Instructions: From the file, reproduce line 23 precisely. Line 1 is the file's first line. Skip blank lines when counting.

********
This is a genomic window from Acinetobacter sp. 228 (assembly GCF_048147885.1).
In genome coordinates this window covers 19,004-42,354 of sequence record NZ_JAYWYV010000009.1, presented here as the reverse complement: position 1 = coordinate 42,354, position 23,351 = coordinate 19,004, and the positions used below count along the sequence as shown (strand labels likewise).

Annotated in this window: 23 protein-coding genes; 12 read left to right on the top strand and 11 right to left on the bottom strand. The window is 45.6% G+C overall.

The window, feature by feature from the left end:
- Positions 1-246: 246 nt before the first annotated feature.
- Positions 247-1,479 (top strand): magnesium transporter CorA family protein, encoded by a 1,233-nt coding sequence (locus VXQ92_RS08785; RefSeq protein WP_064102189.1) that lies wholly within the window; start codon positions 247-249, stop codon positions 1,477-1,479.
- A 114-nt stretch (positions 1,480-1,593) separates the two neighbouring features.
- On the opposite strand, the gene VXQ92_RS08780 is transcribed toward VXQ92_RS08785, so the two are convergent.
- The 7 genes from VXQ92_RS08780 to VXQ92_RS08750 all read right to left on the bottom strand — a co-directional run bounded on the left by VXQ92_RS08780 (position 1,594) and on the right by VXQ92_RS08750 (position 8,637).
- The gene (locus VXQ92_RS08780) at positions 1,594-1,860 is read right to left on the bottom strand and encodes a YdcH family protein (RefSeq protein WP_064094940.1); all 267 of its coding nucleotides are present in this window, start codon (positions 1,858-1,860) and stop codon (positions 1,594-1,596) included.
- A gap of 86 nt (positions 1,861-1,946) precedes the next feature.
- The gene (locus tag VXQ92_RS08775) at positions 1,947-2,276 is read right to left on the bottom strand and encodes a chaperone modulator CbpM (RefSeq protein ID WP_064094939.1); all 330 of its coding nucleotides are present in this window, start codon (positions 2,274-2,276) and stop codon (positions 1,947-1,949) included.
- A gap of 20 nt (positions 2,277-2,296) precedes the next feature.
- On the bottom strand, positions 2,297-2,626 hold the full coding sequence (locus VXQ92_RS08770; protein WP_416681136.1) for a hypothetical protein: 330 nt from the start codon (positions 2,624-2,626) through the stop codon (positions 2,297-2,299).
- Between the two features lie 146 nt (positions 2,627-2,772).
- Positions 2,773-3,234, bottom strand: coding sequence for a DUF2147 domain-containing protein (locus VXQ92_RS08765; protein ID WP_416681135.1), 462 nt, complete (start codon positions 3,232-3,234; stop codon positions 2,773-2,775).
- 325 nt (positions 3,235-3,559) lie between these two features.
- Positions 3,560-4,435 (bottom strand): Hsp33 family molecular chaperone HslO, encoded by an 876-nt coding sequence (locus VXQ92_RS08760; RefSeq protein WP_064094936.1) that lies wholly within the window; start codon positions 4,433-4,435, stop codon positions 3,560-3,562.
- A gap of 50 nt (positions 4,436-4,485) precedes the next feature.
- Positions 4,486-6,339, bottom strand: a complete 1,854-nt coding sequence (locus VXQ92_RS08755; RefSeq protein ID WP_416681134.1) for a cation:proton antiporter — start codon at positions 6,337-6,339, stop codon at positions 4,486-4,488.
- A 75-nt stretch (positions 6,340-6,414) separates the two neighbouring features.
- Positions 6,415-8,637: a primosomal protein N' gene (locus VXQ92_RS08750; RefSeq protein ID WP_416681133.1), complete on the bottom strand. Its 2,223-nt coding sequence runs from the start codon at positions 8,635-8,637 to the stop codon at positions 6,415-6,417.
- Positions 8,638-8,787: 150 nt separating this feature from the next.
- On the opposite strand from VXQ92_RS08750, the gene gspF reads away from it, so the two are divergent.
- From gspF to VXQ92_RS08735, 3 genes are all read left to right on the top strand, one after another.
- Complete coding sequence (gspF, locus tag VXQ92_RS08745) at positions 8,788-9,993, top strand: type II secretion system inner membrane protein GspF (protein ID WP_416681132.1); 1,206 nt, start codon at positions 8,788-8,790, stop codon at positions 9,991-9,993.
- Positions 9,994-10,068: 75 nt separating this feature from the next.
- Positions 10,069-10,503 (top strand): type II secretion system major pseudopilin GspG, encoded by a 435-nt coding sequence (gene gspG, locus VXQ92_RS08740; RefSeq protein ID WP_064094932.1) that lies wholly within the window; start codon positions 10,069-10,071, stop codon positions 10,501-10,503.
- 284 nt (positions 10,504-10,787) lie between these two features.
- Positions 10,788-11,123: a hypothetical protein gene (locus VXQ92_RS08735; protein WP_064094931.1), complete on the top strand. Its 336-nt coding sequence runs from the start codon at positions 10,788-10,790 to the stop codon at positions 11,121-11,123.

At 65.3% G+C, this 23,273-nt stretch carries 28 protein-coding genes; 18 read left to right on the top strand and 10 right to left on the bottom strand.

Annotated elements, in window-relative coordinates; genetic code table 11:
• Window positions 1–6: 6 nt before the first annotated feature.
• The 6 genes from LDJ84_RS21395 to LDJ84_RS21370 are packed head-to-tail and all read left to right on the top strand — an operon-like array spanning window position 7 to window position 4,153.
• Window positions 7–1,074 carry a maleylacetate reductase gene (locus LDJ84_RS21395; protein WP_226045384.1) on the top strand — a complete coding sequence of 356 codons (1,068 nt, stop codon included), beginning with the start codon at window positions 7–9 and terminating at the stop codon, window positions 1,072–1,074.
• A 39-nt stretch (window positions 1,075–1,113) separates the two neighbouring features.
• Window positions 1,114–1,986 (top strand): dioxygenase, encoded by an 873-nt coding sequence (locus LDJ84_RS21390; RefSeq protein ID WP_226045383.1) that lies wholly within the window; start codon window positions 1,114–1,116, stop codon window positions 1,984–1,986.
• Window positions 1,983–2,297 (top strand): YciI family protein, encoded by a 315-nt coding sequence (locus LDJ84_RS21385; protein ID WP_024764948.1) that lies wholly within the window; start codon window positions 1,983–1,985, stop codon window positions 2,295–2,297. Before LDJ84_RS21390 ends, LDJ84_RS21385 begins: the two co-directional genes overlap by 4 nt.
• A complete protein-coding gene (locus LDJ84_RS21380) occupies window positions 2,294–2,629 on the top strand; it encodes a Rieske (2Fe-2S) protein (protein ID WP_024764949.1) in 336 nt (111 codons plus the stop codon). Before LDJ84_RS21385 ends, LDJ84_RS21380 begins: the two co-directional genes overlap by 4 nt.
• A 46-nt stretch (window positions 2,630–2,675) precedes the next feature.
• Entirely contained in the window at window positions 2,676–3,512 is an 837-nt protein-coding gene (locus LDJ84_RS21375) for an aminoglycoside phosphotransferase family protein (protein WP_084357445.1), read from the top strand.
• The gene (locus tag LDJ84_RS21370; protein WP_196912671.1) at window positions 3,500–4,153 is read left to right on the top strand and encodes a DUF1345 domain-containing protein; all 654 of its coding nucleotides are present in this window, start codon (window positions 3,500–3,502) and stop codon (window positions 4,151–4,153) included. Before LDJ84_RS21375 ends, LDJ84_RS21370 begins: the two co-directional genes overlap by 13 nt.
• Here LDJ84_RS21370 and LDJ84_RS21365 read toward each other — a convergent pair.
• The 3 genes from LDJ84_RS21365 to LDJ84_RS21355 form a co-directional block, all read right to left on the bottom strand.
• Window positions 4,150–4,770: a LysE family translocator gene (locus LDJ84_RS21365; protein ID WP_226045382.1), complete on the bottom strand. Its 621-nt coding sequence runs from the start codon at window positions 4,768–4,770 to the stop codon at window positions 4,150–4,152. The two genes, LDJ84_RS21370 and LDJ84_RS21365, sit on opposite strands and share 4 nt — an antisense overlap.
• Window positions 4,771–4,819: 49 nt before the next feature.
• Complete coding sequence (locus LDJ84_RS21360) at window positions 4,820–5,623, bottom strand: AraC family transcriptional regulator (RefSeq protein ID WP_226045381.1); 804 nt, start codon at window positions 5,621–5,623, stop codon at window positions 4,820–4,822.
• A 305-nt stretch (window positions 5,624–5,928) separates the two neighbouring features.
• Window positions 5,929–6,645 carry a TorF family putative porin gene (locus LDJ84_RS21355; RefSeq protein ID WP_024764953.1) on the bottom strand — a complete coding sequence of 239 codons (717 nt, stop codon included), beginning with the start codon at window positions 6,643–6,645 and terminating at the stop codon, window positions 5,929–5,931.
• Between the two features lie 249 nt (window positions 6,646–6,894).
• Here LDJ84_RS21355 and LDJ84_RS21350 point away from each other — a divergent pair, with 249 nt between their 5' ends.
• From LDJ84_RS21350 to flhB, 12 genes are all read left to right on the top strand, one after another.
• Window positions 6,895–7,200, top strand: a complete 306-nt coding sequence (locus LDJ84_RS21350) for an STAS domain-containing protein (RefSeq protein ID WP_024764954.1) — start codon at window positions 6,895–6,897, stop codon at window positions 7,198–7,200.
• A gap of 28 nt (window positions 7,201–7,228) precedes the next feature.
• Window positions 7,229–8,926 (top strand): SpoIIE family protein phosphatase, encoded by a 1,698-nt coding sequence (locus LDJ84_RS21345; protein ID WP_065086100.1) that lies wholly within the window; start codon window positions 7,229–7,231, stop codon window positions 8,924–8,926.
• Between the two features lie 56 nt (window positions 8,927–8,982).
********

- Positions 8,638-8,787: 150 nt separating this feature from the next.